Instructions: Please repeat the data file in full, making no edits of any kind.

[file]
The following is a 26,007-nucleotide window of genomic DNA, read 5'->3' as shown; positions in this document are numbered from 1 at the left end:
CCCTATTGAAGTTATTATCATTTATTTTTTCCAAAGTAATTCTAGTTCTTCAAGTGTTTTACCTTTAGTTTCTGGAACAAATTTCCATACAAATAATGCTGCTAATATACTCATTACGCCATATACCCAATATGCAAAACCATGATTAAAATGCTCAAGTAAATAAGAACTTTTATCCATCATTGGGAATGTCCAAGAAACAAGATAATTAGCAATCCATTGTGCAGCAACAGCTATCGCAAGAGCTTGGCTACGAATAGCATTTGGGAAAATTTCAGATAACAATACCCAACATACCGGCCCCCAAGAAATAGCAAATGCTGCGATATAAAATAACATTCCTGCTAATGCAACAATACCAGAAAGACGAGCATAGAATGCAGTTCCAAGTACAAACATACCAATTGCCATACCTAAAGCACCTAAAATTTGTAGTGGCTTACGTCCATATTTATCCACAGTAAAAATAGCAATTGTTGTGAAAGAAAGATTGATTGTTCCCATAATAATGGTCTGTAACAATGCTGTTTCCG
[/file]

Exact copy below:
The following is a 26,007-nucleotide window of genomic DNA, read 5'->3' as shown; positions in this document are numbered from 1 at the left end:
CCCTATTGAAGTTATTATCATTTATTTTTTCCAAAGTAATTCTAGTTCTTCAAGTGTTTTACCTTTAGTTTCTGGAACAAATTTCCATACAAATAATGCTGCTAATATACTCATTACGCCATATACCCAATATGCAAAACCATGATTAAAATGCTCAAGTAAATAAGAACTTTTATCCATCATTGGGAATGTCCAAGAAACAAGATAATTAGCAATCCATTGTGCAGCAACAGCTATCGCAAGAGCTTGGCTACGAATAGCATTTGGGAAAATTTCAGATAACAATACCCAACATACCGGCCCCCAAGAAATAGCAAATGCTGCGATATAAAATAACATTCCTGCTAATGCAACAATACCAGAAAGACGAGCATAGAATGCAGTTCCAAGTACAAACATACCAATTGCCATACCTAAAGCACCTAAAATTTGTAGTGGCTTACGTCCATATTTATCCACAGTAAAAATAGCAATTGTTGTGAAAGAAAGATTGATTGTTCCCATAATAATGGTCTGTAACAATGCTGTTTCCG